This week's episode of Black-ish focuses on the importance of a Black man's transition from boyhood to manhood, as Junior's gripe with public school lead to Dre and Bow's concern about the overall perception of education in America.

Junior comes home to announce he's been expelled from school. Two days prior, Junior had gotten his first chain.

Like any teenage boy looking to claim his manhood, Junior works day and night to earn enough to cop his first gold chain. Dre explains the significance of Junior's purchase: every man finds "that one article of clothing that changes him and makes him that dude." For pops it was a leather jacket; for Dre it was an Africa medallion; and for Junior it's a shiny necklace.

As expected, Junior makes sure to rock his gold chain at all times - even in gym class. That is, until his gym teacher tells him to put it away. Junior obliges, and carefully places his newly-purchased trademark on its personal stand, which sits inside his locker. And that's the last time he ever saw his chain.

When Dre asks his son what happened, Junior says he thinks a kid named Reggie stole his chain. Why? Because he was leaning up against a wall, wearing thick, black glasses while eating a banana saying, "I don't like that" in a nod to the way Rico eyes Tommy aka Buns in the hood classic Belly.

Dre and Pops tell Junior he has to get his chain back because "that's your chain!" And according to Dre, without a chain, Junior is "just a light skinned weirdo kid in a turtleneck."

Junior doesn't know what to do: listen to his dad and grandfather or listen to his mother and just buy a new one. Ultimately, he takes Dre's advice and goes to take back what's his.

Junior gets into a fight with Reggie at school, ultimately breaking his jaw - so we think. Thus, Dre's oldest son gets the boot from his prestigious private school, Valley Glen Prep. Bow starts to question why Junior's punishment is so harsh considering he's never been in trouble before.

Here, Dre breaks into a monologue about segregation in the school system. He gives a brief history lesson on education in America: Thurgood Marshall's fight for equal opportunity education and the famed Brown vs. Board of Education case that dictated whether or not schools would and should be segregated. Then, Dre snaps back into protective papa bear mode. He and Bow search for another private school for Junior to attend, but his reputation proceeds him and no other private school will take him. So he's left with one option: public school.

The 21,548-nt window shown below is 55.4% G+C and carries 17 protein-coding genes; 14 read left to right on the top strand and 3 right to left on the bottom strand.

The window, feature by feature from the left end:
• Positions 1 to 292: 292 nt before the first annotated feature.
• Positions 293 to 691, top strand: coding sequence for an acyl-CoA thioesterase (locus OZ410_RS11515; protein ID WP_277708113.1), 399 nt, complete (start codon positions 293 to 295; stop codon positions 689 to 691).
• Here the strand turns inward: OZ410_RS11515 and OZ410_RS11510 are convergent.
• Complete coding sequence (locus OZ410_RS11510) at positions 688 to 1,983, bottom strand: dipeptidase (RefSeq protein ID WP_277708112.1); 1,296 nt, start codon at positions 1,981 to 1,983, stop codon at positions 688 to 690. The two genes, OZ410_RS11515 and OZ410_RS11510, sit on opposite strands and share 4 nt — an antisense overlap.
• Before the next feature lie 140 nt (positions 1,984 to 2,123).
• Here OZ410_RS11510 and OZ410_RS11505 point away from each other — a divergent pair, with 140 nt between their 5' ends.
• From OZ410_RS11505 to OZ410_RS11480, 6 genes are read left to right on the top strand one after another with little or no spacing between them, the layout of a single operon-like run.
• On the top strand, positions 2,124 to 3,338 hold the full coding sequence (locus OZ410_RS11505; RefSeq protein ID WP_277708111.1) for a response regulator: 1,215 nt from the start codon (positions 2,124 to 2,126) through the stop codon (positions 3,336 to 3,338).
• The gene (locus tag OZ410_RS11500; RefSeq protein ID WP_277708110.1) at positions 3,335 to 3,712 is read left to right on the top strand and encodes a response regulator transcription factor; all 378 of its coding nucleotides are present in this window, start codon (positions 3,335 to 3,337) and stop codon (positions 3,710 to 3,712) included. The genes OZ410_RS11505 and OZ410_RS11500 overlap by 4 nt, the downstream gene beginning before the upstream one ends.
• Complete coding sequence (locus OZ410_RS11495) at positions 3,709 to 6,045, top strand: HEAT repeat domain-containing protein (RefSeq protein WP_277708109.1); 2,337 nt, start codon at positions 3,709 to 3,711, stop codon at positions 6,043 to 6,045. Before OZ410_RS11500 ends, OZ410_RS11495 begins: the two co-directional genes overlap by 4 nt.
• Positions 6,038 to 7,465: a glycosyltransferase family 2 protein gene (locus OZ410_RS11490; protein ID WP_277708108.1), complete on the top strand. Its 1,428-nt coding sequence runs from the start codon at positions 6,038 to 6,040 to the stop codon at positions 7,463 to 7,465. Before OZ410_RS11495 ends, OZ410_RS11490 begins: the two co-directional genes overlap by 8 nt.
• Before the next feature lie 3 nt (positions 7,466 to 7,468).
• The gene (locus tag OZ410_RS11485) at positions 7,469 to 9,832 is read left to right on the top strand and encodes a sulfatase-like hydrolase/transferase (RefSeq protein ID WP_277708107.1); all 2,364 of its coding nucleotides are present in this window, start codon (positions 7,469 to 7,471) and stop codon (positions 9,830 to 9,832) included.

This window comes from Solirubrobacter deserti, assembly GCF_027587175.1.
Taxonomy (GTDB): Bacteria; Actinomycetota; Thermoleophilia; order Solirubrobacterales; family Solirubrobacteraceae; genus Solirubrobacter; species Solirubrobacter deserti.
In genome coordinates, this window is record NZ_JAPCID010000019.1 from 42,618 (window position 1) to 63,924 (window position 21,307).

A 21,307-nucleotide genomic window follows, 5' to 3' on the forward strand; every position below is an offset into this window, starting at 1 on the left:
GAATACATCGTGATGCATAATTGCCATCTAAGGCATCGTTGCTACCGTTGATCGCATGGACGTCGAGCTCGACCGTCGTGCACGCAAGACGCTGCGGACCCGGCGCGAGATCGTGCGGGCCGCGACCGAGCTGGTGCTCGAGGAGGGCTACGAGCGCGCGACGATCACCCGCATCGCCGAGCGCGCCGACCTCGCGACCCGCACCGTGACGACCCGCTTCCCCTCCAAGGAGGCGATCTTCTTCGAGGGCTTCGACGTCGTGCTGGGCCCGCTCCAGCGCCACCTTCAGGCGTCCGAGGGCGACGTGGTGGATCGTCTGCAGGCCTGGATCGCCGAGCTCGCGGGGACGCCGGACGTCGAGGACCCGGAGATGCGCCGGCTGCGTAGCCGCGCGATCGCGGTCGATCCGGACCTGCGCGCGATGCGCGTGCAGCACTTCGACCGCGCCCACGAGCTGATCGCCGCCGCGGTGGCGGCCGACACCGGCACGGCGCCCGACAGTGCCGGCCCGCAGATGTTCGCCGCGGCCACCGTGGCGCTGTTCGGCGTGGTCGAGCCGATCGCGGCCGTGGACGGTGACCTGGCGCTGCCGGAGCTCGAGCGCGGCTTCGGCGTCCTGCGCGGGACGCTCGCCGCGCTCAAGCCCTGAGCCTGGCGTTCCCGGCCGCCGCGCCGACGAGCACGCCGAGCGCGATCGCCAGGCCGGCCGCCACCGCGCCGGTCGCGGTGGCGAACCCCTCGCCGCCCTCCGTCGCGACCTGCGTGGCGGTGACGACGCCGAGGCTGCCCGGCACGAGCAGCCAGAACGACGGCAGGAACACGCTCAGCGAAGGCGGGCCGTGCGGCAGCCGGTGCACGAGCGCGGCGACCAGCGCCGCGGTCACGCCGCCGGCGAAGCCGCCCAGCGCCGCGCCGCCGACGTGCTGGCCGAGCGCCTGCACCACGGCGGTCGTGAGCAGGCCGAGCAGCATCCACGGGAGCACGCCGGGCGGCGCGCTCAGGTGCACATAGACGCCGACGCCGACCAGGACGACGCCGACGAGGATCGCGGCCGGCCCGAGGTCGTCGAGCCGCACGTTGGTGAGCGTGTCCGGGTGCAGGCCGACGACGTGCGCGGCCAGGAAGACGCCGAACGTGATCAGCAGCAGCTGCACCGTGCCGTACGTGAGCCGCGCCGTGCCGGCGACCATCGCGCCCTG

Bow and Dre fear for their son as they're forced to accept Junior as a public school kid. Zoey gives her brother a few lessons on how to survive in environment that's perceived to be open season on any and everyone around.

Based on Junior's general "weird" and "nerdy" persona, Dre tells Bow,"Our kids weren't made for public school. They were raised in captivity."

The twins get wind of Junior's big change, and force themselves to watch seven movies about public school including Dangerous Minds. According to their research, they learn "public school teachers use baseball bats and it was okay to use homophobic slurs in the '80s."

Anxiety builds as Junior's first day of public school nears, and Dre find's himself pondering the reasons private school is so important to him. "White people send their kids to private school to keep them on top. Black people send their kids to private school just to get them in the game."

Bow and Dre feel like they condemned her son to "prison," after dropping him off at the neighborhood's Sherman Oaks High School. But things quickly begin to look up when Diane comes home from school - before Junior - and tells Bow that video footage of the fight has surfaced. After watching the video, it's clear Junior had nothing to do with Reggie's jaw breaking. In fact, Reggie's jaw breaking was inevitable because he suffers from some random condition that causes him to sporadically collapse. This time, he just happened to collapse into a water fountain that broke his jaw.

Bow's excited to give Junior the good news, but Junior doesn't care because he actually likes public school. Why? Because he's not the only Black kid in class, it has Black teachers and a vending machine with actual soda in it and he can be himself - all things he didn't see or feel at Valley Glen.

Dre reminds him about the importance of still trying to get his chain back, but Junior says he doesn't need it anymore because his chain lives inside of him. Public school gives him the same fuzzy feeling as his chain - it's called confidence.

Hearing this makes Dre think public school could be good for Junior. In fact, he thinks it might "make him cooler." But as soon as he says that, Junior enters the room with a new Harry Potter cape on and Dre's back to square one.

Dear Hogwartz, Junior's on his way.